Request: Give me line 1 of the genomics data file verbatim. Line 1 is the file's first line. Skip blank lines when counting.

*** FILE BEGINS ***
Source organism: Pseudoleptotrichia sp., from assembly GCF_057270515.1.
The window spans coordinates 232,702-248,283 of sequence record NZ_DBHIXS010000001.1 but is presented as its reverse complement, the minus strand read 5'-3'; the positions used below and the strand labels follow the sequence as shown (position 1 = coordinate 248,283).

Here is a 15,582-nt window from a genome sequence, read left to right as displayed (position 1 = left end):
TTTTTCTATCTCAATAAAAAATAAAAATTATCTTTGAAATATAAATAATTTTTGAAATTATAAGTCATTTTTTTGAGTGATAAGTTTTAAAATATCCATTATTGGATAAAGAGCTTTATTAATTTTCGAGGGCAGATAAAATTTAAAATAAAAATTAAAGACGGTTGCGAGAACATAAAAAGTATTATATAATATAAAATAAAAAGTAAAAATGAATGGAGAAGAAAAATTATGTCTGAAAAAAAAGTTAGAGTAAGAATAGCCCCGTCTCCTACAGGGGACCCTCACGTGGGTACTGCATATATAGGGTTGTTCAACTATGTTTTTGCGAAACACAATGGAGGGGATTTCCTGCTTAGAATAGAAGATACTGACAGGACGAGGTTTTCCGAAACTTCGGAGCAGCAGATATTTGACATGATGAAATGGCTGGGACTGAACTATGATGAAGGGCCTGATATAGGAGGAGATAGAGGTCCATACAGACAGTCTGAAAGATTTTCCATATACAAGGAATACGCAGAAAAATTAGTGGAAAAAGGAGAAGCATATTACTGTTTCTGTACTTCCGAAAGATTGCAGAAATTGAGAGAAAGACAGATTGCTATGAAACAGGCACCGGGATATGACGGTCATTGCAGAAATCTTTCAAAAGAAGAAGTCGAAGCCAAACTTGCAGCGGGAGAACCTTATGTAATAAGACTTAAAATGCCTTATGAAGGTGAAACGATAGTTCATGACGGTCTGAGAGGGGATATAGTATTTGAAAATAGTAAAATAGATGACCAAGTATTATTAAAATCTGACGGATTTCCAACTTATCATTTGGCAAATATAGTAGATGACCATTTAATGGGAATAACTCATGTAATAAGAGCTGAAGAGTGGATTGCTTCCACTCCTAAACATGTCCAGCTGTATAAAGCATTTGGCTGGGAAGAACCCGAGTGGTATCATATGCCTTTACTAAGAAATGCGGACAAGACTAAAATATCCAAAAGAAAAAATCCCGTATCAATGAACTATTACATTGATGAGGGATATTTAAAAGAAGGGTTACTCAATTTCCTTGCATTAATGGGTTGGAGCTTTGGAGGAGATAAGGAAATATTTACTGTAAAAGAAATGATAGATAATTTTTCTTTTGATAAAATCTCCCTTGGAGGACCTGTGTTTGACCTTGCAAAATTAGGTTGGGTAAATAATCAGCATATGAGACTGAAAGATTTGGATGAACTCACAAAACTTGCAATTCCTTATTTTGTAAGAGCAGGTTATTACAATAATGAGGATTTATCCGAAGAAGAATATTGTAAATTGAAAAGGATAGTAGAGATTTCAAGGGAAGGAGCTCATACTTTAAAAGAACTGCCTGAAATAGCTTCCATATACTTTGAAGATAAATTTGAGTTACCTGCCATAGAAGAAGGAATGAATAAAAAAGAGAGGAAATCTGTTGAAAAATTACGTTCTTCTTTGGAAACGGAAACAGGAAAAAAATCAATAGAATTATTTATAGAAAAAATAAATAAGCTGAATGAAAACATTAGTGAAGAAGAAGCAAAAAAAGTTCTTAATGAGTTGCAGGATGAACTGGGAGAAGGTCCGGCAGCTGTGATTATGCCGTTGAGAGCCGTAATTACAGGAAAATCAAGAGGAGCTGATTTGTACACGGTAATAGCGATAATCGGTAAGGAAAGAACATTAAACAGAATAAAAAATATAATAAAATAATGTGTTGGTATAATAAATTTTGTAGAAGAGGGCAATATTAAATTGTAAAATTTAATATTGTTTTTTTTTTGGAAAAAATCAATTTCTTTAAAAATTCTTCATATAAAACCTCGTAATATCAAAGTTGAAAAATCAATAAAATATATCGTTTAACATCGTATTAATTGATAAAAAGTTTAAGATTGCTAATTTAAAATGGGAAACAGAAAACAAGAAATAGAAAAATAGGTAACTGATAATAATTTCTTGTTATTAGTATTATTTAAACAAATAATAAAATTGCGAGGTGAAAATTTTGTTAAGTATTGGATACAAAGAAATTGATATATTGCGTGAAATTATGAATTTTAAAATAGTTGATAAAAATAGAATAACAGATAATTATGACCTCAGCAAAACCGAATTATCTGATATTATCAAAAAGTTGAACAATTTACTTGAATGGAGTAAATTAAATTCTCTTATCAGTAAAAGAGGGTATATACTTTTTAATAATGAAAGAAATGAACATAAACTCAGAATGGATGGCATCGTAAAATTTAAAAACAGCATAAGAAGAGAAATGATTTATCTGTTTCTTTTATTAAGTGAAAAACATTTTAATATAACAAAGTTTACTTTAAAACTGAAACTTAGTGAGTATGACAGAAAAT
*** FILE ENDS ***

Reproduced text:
Source organism: Pseudoleptotrichia sp., from assembly GCF_057270515.1.